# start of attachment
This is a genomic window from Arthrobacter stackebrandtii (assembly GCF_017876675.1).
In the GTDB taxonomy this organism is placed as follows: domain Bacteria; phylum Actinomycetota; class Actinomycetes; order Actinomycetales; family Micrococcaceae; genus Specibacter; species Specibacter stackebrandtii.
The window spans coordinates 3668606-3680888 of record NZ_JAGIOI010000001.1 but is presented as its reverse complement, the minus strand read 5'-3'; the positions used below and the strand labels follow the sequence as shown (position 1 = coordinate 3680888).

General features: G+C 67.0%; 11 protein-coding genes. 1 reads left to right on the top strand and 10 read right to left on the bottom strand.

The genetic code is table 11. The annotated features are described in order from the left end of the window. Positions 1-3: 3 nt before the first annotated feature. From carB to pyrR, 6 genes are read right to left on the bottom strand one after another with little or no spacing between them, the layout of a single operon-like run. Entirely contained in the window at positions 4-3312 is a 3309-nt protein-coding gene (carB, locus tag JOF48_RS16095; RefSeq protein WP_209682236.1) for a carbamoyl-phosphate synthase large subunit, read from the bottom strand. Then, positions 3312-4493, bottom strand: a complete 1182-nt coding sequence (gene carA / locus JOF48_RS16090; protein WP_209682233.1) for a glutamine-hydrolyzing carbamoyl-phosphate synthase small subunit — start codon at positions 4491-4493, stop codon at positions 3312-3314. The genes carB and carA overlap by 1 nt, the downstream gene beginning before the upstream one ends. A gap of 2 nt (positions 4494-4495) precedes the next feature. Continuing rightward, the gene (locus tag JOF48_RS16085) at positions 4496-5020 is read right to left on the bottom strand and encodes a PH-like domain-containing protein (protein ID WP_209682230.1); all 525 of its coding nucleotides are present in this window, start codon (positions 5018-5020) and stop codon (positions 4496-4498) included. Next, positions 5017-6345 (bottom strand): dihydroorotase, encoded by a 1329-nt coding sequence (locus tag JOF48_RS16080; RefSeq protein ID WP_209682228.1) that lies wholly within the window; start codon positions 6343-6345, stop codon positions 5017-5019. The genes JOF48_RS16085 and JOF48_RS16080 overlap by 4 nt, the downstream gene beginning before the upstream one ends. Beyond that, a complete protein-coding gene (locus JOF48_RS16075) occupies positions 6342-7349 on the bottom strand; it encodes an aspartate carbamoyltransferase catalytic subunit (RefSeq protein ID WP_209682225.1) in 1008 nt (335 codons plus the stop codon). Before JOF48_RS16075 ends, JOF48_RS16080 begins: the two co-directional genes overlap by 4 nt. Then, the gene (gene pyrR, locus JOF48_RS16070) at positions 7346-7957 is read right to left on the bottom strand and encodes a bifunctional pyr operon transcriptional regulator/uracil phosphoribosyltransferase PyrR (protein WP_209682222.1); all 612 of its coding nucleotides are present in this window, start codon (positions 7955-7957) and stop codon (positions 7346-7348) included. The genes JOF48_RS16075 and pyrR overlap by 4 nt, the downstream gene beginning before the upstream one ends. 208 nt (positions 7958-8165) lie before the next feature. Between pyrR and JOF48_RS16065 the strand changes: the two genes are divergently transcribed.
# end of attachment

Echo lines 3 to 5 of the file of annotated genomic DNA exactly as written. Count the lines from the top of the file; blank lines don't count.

The window spans coordinates 3668606-3680888 of record NZ_JAGIOI010000001.1 but is presented as its reverse complement, the minus strand read 5'-3'; the positions used below and the strand labels follow the sequence as shown (position 1 = coordinate 3680888).

General features: G+C 67.0%; 11 protein-coding genes. 1 reads left to right on the top strand and 10 read right to left on the bottom strand.

The genetic code is table 11. The annotated features are described in order from the left end of the window. Positions 1-3: 3 nt before the first annotated feature. From carB to pyrR, 6 genes are read right to left on the bottom strand one after another with little or no spacing between them, the layout of a single operon-like run. Entirely contained in the window at positions 4-3312 is a 3309-nt protein-coding gene (carB, locus tag JOF48_RS16095; RefSeq protein WP_209682236.1) for a carbamoyl-phosphate synthase large subunit, read from the bottom strand. Then, positions 3312-4493, bottom strand: a complete 1182-nt coding sequence (gene carA / locus JOF48_RS16090; protein WP_209682233.1) for a glutamine-hydrolyzing carbamoyl-phosphate synthase small subunit — start codon at positions 4491-4493, stop codon at positions 3312-3314. The genes carB and carA overlap by 1 nt, the downstream gene beginning before the upstream one ends. A gap of 2 nt (positions 4494-4495) precedes the next feature. Continuing rightward, the gene (locus tag JOF48_RS16085) at positions 4496-5020 is read right to left on the bottom strand and encodes a PH-like domain-containing protein (protein ID WP_209682230.1); all 525 of its coding nucleotides are present in this window, start codon (positions 5018-5020) and stop codon (positions 4496-4498) included. Next, positions 5017-6345 (bottom strand): dihydroorotase, encoded by a 1329-nt coding sequence (locus tag JOF48_RS16080; RefSeq protein ID WP_209682228.1) that lies wholly within the window; start codon positions 6343-6345, stop codon positions 5017-5019. The genes JOF48_RS16085 and JOF48_RS16080 overlap by 4 nt, the downstream gene beginning before the upstream one ends. Beyond that, a complete protein-coding gene (locus JOF48_RS16075) occupies positions 6342-7349 on the bottom strand; it encodes an aspartate carbamoyltransferase catalytic subunit (RefSeq protein ID WP_209682225.1) in 1008 nt (335 codons plus the stop codon). Before JOF48_RS16075 ends, JOF48_RS16080 begins: the two co-directional genes overlap by 4 nt. Then, the gene (gene pyrR, locus JOF48_RS16070) at positions 7346-7957 is read right to left on the bottom strand and encodes a bifunctional pyr operon transcriptional regulator/uracil phosphoribosyltransferase PyrR (protein WP_209682222.1); all 612 of its coding nucleotides are present in this window, start codon (positions 7955-7957) and stop codon (positions 7346-7348) included. The genes JOF48_RS16075 and pyrR overlap by 4 nt, the downstream gene beginning before the upstream one ends. 208 nt (positions 7958-8165) lie before the next feature. Between pyrR and JOF48_RS16065 the strand changes: the two genes are divergently transcribed.